The company described the changes and its roll out in a blog post on Friday.
Perhaps the most prominent change will be for the potential reach for posts from politicians that contain misleading information. Twitter says that if a candidate, campaign account, or other accounts have tweets that are labeled for misinformation, users will have to tap through a warning to see the tweet and won't be able to like or comment on it.
"We expect this will further reduce the visibility of misleading information, and will encourage people to reconsider if they want to amplify these tweets," the company said in a blog post.
Another change will be for users who are trying to retweet a post that has already been slapped with a misleading information label. Starting next week, if a user tries to retweet a labeled tweet, they will see a prompt saying "This is disputed. Help keep Twitter a place for reliable info. Find out more before sharing."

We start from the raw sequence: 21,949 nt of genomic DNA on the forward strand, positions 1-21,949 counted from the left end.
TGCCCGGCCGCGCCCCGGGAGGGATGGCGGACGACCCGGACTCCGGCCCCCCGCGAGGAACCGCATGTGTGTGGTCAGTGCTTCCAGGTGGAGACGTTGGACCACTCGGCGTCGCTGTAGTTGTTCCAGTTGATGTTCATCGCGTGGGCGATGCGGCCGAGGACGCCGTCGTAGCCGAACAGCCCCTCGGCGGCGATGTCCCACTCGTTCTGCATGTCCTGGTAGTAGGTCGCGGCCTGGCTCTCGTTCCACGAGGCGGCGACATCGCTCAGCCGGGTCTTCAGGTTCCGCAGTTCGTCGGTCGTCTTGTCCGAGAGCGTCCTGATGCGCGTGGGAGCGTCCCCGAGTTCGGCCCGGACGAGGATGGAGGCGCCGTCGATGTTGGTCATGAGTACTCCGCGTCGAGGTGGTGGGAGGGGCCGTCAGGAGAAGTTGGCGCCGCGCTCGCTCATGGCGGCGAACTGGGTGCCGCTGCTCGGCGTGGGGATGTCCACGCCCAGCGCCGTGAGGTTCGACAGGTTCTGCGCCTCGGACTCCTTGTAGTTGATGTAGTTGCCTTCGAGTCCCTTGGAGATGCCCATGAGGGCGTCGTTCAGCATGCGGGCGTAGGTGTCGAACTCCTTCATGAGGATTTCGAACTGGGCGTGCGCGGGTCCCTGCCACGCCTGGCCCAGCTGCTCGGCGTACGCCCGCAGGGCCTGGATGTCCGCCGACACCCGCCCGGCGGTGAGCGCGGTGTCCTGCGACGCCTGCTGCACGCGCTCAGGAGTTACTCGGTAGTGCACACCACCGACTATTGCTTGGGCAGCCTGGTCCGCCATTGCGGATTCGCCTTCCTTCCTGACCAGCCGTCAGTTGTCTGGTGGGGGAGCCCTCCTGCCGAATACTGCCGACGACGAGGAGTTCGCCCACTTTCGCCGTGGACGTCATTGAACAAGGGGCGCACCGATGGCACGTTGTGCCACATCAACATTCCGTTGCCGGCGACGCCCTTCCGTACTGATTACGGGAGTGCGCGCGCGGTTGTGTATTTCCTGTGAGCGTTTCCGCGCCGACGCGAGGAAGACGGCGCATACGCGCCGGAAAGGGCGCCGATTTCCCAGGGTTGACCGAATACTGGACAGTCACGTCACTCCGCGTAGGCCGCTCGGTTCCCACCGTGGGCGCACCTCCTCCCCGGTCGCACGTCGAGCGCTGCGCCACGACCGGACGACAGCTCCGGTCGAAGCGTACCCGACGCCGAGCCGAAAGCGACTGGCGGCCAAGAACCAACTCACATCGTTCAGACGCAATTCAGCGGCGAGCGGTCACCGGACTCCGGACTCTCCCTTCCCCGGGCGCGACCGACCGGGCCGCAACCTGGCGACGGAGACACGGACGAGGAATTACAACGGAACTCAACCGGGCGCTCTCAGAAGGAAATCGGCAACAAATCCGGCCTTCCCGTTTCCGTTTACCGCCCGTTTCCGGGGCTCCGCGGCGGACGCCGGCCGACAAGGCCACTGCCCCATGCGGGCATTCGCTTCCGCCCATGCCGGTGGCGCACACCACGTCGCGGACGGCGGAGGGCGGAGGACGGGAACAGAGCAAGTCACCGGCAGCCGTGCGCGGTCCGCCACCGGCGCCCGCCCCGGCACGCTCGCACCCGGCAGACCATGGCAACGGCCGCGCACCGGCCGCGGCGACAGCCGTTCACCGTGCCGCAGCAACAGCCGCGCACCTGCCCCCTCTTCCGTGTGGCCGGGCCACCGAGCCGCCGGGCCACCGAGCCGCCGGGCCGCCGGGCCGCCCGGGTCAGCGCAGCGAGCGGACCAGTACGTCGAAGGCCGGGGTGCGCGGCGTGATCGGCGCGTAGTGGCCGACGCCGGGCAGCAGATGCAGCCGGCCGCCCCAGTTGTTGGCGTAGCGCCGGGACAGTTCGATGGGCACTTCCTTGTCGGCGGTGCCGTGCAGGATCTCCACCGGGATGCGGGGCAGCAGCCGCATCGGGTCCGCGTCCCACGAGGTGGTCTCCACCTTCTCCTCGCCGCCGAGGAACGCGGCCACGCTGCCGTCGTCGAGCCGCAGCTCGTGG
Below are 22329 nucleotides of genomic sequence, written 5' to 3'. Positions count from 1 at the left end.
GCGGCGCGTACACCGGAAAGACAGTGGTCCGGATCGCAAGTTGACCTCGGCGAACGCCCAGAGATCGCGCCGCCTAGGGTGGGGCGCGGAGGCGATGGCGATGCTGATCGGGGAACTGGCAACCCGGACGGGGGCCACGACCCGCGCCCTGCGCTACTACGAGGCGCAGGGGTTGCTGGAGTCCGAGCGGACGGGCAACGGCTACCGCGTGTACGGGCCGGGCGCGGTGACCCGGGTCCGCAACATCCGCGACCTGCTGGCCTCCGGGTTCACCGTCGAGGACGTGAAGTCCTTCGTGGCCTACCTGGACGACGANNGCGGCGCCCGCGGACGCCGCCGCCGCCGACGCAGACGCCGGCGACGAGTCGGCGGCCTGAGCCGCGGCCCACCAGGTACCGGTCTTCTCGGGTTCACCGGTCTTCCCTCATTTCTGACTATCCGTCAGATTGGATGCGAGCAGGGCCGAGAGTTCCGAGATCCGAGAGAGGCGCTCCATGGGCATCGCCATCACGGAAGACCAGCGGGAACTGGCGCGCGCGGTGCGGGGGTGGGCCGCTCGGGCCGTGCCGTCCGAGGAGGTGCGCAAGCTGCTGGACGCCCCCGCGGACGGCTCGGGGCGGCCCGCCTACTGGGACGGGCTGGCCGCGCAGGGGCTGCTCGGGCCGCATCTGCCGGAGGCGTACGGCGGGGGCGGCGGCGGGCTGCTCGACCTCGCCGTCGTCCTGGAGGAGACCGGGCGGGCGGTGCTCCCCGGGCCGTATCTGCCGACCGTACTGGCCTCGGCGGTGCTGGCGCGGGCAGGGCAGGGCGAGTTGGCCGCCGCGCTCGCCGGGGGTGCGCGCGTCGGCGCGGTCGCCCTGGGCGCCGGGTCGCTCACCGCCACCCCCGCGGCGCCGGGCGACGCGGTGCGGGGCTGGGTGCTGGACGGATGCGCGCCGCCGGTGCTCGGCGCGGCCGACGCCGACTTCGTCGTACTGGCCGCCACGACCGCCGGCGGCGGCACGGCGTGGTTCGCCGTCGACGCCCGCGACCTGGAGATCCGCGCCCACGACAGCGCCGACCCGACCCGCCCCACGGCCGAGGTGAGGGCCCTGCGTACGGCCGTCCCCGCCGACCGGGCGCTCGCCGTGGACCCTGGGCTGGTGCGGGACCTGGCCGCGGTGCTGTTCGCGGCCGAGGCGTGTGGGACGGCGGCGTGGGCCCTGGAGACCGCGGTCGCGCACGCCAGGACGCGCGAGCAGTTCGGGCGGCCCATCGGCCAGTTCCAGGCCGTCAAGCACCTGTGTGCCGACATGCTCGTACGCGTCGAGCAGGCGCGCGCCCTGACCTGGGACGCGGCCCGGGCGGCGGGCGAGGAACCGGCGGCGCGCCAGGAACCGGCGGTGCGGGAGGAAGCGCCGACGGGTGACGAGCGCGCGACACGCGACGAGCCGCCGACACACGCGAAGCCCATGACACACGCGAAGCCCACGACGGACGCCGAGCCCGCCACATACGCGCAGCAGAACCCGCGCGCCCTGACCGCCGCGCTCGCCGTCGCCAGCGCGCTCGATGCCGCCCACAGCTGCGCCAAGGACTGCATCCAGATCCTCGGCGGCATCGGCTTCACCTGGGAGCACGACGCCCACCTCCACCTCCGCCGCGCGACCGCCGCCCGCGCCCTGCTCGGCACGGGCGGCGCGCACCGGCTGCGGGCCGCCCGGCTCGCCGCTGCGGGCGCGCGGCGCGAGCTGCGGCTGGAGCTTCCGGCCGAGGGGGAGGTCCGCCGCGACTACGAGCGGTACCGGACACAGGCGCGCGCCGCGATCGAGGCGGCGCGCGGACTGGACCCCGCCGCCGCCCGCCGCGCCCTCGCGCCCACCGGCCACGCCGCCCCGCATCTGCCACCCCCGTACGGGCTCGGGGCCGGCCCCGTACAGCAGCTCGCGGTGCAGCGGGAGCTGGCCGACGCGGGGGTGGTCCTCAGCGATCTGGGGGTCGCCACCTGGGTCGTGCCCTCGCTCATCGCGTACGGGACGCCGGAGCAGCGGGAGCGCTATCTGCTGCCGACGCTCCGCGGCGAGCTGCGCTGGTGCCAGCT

Finally, starting on Oct. 20 through "at least the end of election week," Twitter will automatically prompt people to add their own commentary to something they are trying to retweet. The goal, Twitter says is to "encourage everyone to not only consider why they are amplifying a tweet, but also increase the likelihood that people add their own thoughts, reactions and perspectives to the conversation."
The company also reiterated that it will label tweets that falsely claim a win for a candidate prematurely and will remove tweets that call for violence or people to interfere with voting.
The changes could affect President Donald Trump, who has had a growing number of his tweets fact-checked, labeled, or flagged by Twitter for violating its policies—including the company's misinformation policy.